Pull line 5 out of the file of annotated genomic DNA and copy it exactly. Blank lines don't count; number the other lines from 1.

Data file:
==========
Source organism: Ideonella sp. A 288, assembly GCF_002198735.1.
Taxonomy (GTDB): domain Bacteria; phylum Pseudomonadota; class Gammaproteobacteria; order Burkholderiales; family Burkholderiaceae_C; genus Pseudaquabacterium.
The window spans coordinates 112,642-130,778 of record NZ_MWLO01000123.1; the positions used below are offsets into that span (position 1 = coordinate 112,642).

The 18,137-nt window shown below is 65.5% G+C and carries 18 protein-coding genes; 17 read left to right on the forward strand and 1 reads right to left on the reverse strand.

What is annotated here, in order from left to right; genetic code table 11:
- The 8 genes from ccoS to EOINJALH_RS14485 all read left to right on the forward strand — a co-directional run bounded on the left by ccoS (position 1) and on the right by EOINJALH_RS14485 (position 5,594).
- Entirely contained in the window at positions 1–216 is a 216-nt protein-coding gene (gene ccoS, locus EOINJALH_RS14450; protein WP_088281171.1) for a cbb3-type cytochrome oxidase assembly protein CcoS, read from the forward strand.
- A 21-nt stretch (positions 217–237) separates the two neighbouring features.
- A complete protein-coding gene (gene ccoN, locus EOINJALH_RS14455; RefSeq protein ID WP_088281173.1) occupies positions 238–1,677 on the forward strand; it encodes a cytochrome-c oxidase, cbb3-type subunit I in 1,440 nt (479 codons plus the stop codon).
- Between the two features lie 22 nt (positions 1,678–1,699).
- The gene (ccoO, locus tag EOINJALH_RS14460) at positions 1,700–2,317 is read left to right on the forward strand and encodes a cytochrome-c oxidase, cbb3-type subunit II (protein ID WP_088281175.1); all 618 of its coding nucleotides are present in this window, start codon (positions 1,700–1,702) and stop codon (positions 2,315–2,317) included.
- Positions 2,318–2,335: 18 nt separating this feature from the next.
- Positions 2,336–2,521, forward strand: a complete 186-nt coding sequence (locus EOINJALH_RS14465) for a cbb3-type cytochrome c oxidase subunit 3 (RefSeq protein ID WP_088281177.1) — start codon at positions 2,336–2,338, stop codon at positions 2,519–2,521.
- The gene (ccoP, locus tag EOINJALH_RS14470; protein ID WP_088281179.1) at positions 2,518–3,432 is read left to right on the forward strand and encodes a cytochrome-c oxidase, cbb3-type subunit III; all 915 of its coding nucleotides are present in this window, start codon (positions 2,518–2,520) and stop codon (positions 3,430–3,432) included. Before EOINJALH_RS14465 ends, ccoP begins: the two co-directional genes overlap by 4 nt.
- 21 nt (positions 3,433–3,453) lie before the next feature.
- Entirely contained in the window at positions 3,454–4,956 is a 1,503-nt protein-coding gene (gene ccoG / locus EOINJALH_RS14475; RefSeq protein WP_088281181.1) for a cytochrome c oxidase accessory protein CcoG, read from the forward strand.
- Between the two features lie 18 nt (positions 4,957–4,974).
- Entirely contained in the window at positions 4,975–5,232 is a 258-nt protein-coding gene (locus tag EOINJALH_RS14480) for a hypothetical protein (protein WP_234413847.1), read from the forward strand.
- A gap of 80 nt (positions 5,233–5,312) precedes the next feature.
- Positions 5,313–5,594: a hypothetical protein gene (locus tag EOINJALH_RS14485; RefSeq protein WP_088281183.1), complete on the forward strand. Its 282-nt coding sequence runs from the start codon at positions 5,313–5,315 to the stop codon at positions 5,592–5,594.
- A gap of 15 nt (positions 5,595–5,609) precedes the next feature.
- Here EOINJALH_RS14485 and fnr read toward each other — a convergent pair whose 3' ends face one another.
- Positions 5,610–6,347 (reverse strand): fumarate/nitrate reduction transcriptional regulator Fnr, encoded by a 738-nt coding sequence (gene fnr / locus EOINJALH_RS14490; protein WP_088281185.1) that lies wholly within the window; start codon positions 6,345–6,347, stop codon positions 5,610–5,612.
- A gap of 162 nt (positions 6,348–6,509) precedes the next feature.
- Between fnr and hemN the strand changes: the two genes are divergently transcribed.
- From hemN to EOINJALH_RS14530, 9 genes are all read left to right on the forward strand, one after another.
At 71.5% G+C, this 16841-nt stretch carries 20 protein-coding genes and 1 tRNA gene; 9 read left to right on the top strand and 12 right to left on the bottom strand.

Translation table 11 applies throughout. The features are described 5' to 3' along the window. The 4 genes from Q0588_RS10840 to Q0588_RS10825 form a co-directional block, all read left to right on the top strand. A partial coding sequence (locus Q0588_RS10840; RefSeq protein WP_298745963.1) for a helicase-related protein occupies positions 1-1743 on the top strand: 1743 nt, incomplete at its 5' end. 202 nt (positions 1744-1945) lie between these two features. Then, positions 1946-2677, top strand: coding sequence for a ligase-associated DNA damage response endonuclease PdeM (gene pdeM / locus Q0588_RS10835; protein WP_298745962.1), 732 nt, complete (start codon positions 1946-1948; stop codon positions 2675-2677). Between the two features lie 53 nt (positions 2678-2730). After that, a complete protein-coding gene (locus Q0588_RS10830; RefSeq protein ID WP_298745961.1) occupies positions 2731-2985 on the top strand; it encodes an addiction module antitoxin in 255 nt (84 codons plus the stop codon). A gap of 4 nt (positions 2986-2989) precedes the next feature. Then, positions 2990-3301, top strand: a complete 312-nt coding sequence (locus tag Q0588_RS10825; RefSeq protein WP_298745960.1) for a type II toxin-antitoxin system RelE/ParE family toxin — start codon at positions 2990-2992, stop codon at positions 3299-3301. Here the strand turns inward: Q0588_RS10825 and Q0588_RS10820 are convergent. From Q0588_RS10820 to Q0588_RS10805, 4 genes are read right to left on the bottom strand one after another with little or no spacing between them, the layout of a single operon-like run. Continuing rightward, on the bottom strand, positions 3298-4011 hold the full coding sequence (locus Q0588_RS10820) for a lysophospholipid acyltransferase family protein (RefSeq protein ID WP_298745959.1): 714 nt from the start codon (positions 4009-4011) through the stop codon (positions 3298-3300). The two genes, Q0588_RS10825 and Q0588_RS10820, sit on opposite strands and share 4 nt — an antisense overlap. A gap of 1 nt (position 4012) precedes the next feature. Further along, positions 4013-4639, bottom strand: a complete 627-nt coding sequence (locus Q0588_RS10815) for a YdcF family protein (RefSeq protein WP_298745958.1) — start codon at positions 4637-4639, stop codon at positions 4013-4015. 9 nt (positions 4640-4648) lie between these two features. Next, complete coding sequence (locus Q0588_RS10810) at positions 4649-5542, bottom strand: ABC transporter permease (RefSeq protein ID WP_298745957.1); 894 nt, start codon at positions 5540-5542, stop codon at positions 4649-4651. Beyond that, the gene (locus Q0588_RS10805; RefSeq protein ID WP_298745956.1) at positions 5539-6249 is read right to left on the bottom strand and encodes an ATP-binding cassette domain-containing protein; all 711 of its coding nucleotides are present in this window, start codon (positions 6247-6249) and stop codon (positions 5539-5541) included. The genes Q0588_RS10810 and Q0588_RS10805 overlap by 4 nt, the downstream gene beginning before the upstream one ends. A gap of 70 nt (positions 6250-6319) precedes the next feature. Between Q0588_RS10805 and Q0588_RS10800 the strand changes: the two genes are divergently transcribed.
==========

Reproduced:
What is annotated here, in order from left to right; genetic code table 11: